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Report of International Coastal Atlas Network Workshop 6: Expanding Participation in Coastal Web Atlas Development and Use

TitleReport of International Coastal Atlas Network Workshop 6: Expanding Participation in Coastal Web Atlas Development and Use
Publication TypeJournal Article
Year of Publication2014
AuthorsDwyer, N, Kopke, K
Keywordscoastal atlas, ICAN, interoperability, volunteered geographic information

EXECUTIVE SUMMARY From June 16th to 17th, 2013, the International Coastal Atlas Network (ICAN) held a workshop on “Expanding Participation in Coastal Web Atlas Development and Use”, at the University of Victoria, British Columbia, Canada. The workshop (aka “ICAN 6”) engaged 29 participants from 9 countries, representing 22 organizations and multiple areas of scientific and technical expertise. This meeting was a follow-up to the successful 2011 workshop on “Coastal Atlases as Engines for Coastal & Marine Spatial Planning” (aka “ICAN 5”) held in Oostende, Belgium, as well as workshops in 2009, 2008, 2007 and 2006. ICAN 6 provided an opportunity to discuss how the ICAN community could take advantage of now being an IODE project, to share its knowledge and aid capacity building among IOC member states in relation to coastal and marine data management. Moreover, ICAN has seen its membership grow in the last two years and given its extensive membership along the North and South American Pacific coasts it was a great opportunity to hear about atlas developments in those regions. Key activities at the workshop included:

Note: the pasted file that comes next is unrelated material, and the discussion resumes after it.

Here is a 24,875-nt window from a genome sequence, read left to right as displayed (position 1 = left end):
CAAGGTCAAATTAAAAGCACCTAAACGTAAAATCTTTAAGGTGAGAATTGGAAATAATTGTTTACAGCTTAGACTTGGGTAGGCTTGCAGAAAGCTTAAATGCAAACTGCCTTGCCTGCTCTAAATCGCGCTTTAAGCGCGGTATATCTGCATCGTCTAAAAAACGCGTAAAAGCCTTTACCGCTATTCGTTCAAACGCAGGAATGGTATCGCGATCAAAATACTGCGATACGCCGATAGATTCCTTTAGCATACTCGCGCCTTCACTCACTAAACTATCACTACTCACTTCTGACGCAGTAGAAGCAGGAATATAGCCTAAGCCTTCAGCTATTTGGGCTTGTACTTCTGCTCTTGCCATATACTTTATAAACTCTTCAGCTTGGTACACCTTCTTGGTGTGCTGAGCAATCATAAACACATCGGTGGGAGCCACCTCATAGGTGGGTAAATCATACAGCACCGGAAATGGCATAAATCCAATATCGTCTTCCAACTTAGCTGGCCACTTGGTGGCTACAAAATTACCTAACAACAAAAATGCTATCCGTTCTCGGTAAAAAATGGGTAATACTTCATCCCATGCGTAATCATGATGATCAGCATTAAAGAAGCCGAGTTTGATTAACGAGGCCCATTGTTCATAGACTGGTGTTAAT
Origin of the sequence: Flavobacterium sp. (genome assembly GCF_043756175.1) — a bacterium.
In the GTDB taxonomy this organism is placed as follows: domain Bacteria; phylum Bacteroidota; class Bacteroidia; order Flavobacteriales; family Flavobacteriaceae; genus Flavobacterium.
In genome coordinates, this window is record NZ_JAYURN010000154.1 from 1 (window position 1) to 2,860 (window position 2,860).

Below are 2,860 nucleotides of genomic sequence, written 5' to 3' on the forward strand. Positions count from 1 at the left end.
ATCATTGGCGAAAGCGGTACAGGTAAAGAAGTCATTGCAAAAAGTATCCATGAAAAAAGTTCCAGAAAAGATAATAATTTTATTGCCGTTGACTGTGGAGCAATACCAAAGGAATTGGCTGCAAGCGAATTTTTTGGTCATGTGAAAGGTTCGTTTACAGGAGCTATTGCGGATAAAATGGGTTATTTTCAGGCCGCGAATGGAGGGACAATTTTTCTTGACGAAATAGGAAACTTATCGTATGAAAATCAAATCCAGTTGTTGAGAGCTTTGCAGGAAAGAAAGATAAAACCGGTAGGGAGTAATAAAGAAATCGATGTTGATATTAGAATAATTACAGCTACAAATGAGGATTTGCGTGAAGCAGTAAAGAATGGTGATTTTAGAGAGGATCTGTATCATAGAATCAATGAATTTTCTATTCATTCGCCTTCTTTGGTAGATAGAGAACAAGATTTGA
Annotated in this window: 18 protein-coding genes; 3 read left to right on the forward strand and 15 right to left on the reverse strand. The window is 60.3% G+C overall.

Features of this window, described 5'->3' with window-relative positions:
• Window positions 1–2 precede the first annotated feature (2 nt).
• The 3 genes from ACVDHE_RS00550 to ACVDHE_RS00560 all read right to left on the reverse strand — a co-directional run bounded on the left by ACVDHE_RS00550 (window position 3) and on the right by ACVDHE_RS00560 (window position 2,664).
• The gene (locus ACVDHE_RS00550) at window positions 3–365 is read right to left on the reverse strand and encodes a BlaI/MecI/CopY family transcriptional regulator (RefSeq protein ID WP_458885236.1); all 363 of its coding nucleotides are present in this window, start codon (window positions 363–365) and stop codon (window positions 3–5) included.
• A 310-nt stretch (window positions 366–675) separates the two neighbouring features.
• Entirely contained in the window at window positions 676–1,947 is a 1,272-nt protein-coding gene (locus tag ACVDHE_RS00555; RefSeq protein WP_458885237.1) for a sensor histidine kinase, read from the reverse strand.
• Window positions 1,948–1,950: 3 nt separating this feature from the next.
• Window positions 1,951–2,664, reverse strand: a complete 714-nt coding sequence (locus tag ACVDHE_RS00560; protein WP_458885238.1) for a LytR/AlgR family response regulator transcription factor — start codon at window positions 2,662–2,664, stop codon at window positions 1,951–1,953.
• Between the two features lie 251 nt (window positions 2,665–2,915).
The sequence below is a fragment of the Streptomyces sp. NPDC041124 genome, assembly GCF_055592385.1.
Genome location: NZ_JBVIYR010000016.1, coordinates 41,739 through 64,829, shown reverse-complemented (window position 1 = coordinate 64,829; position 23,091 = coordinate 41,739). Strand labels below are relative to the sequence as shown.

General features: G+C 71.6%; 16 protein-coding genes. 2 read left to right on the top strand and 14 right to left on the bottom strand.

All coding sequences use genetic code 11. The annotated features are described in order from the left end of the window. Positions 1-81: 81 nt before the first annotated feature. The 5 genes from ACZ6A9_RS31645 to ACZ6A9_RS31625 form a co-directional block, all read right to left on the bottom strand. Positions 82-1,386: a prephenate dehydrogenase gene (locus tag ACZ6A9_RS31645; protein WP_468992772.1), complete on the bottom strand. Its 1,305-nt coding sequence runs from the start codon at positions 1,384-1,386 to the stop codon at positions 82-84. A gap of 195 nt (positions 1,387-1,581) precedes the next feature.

• exploring the opportunities for ICAN in an IODE context and how to build synergies with other IOC projects; the activities of the Ocean Biogeographic Information System (OBIS) project of the IOC were presented as well as IOC’s ICAM programme which highlighted how data management tools developed within ICAN can contribute to the goals of ICAM. Beyond the IOC, activities within the Group on Earth Observations’ (GEO) Coastal Zone Community of Practise (CZCP) are very relevant to ICAN, in particular the objective to develop a global coastal zone information system (CZIS). ICAN can help inform the development of such a CZIS.
  • discussion of coastal atlas training needs and how ICAN members can contribute; in particular the training requirements of the African Coastal and Marine Atlas, and the Caribbean Marine Atlas were discussed. An overview of IODE training activities was presented and linkages on training between ICAN and ICAM related projects (e.g. SPINCAM II) were discussed. ICAN should also take advantage of the OceanTeacher platform developed by IODE.
  • Atlas Stories – presentations from Atlas developers and users from North and South American Pacific coasts and beyond; the ICAN 6 Atlas Stories focused on CWA development around the Western Pacific Rim presenting new activities as well as updating the network on recent upgrades to previously discussed CWAs. The session started with the South American SPINCAM project which is developing atlases across five countries, followed by updates on the Oregon Coastal Atlas and the Washington State Coastal Atlas. Workshop participants also learned about Canada’s CanCoast and ShoreZone and the session concluded with the introduction to SmartAtlas through the African Coastal & Marine Atlas experience.